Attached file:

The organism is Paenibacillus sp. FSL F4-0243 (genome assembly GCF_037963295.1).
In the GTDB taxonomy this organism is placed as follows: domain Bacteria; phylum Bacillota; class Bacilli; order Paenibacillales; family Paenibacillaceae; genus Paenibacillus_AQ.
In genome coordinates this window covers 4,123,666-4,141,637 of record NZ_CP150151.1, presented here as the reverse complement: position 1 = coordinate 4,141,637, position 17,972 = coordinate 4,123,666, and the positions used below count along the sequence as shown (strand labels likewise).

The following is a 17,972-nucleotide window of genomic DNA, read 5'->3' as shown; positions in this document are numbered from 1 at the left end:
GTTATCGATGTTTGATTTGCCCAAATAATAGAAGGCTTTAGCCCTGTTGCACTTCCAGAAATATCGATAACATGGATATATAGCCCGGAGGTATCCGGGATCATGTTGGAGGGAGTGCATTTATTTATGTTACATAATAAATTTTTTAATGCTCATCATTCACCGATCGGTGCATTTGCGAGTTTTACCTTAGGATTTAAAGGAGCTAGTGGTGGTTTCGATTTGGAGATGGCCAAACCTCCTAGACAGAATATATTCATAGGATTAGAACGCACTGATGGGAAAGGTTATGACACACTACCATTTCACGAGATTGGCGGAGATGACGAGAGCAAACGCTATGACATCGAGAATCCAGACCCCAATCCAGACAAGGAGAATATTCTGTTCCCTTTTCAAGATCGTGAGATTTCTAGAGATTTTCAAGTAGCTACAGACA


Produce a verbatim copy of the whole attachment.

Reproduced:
The organism is Paenibacillus sp. FSL F4-0243 (genome assembly GCF_037963295.1).
In the GTDB taxonomy this organism is placed as follows: domain Bacteria; phylum Bacillota; class Bacilli; order Paenibacillales; family Paenibacillaceae; genus Paenibacillus_AQ.
In genome coordinates this window covers 4,123,666-4,141,637 of record NZ_CP150151.1, presented here as the reverse complement: position 1 = coordinate 4,141,637, position 17,972 = coordinate 4,123,666, and the positions used below count along the sequence as shown (strand labels likewise).

The following is a 17,972-nucleotide window of genomic DNA, read 5'->3' as shown; positions in this document are numbered from 1 at the left end:
GTTATCGATGTTTGATTTGCCCAAATAATAGAAGGCTTTAGCCCTGTTGCACTTCCAGAAATATCGATAACATGGATATATAGCCCGGAGGTATCCGGGATCATGTTGGAGGGAGTGCATTTATTTATGTTACATAATAAATTTTTTAATGCTCATCATTCACCGATCGGTGCATTTGCGAGTTTTACCTTAGGATTTAAAGGAGCTAGTGGTGGTTTCGATTTGGAGATGGCCAAACCTCCTAGACAGAATATATTCATAGGATTAGAACGCACTGATGGGAAAGGTTATGACACACTACCATTTCACGAGATTGGCGGAGATGACGAGAGCAAACGCTATGACATCGAGAATCCAGACCCCAATCCAGACAAGGAGAATATTCTGTTCCCTTTTCAAGATCGTGAGATTTCTAGAGATTTTCAAGTAGCTACAGACA